“My threshold will be if I can’t make a deal with people that are unreasonable,” Trump said, referring to Democrats who’ve shown little interest in caving to Trump’s demands.
Nor would he have much support behind him in one especially important arena: Congress. Even some Republicans have warned him against taking such measures. Mac Thornberry, a Congressman from Texas who’s now the top Republican on the House Armed Services Committee, announced Tuesday that he would oppose using an emergency declaration to build a wall with military funds.
“In short, I’m opposed to using defense dollars for non-defense purposes,” Thornberry told reporters.
Trump didn’t find much solace on his favorite TV network either, with Fox News conservative legal analyst Andrew Napolitano warning the president against spending money Congress hasn’t authorized.
“He is clearly in dangerous waters constitutionally,” Napolitano said.
That appears to be the general consensus among lawyers, especially if Trump is found to be acting against the will of Congress, which history suggests the Supreme Court doesn’t look too favorably on. And Trump’s wishy-washy argument Wednesday surely won’t do him any favors if he goes this route.
Power and precedent
Through multiple statutes passed over decades, Congress has granted presidents considerable leeway to flex emergency powers during a crisis. Doing so gives them temporary authority to take special actions and make spending decisions that allow them to respond quickly in times of actual crisis.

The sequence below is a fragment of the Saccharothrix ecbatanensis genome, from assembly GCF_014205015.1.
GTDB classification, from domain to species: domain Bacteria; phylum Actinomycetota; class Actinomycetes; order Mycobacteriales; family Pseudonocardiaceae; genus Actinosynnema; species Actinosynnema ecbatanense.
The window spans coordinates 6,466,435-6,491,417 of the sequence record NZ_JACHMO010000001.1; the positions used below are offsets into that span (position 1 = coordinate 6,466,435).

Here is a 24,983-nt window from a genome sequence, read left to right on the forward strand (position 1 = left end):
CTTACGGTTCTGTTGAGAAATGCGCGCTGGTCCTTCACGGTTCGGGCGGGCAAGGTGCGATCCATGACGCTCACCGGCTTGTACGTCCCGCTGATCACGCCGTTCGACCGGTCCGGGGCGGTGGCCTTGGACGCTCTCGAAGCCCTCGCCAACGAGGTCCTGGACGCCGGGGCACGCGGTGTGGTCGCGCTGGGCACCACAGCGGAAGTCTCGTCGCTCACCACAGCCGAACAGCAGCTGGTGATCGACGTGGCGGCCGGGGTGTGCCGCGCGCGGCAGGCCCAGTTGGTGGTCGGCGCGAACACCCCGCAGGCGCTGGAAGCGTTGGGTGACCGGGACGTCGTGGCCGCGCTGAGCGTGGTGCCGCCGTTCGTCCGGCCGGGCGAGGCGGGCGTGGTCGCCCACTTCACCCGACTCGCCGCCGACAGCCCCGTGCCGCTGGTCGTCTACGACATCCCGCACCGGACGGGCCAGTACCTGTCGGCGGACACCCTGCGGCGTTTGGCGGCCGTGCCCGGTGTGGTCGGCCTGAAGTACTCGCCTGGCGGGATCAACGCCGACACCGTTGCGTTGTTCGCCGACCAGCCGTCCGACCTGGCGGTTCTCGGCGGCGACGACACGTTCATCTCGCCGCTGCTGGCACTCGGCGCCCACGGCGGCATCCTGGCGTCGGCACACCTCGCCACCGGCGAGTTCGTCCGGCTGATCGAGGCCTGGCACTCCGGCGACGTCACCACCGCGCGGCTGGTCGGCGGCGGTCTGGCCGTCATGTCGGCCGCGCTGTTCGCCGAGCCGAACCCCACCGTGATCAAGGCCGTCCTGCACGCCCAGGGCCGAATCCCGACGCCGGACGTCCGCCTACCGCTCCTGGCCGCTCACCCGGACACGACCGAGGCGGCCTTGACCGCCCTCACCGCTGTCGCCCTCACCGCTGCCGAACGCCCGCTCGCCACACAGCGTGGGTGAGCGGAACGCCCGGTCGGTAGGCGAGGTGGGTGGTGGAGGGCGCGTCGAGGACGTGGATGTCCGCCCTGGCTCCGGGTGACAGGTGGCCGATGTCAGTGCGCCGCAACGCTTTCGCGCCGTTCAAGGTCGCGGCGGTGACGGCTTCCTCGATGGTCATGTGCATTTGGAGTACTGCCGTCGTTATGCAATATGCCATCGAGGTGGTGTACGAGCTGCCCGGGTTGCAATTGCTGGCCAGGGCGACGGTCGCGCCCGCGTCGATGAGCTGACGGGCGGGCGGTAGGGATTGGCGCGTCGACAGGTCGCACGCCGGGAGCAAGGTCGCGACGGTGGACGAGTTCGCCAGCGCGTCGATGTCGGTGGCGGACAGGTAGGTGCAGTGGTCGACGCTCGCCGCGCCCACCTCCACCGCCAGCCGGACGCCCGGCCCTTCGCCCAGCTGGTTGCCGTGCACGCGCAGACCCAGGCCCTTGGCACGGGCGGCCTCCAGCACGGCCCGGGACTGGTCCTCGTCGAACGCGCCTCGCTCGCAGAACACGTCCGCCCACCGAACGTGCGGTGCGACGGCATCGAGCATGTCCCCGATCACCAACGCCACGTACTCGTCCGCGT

Dozens of distinct provisions in federal law grant the president “extraordinary authority in time of national emergency,” according to a report by the Congressional Research Service. The procedures for officially declaring one were formalized in 1976 under the National Emergencies Act.
Recent presidents have exercised emergency powers on plenty of other occasions — there are 31 national emergencies still in effect — but rarely have they taken such steps for what many observers say essentially amounts to ending a political policy disagreement.
Trump himself had already declared a national emergency on three separate occasions. Those instances involved sanctioning human rights abusers abroad, sanctioning hackers and social media trolls over election interference, and responding to Nicaragua’s “use of indiscriminate violence and repressive tactics against civilians.”
Former President Barack Obama did so 13 times, including once in response to the H1N1 swine flu pandemic. George W. Bush did it 12 times, including calling one to give himself extensive new powers after the terror attacks of September 11, 2001. Bush’s post-9/11 actions have played a key role in expanding the powers of the presidency, especially when it comes to America’s wars abroad.
President Franklin D. Roosevelt infamously used emergency powers to orchestrate the internment of over 100,000 Japanese-Americans during World War II.
Yet as sweeping as they are, the president’s emergency powers are no sure thing, and the historical example most comparable to Trump’s possible pathway doesn’t paint an optimistic outlook.
A similarly frustrated President Harry Truman attempted to go around congressional gridlock and nationalize American steel assets in response to a labor strike during the Korean War. But the Supreme Court didn’t find his argument for emergency powers convincing, and struck down the executive order.
Democrat Adam Schiff, chairman of the House intelligence committee, warned Trump would face a similar fate.
“If Harry Truman couldn't nationalize the steel industry during wartime, this president doesn't have the power to declare an emergency and build a multibillion-dollar wall on the border,” Schiff told CNN.
Cover: A helicopter passes over razor wire atop the border wall Wednesday, Jan. 9, 2019, seen from Tijuana, Mexico. (AP Photo/Gregory Bull)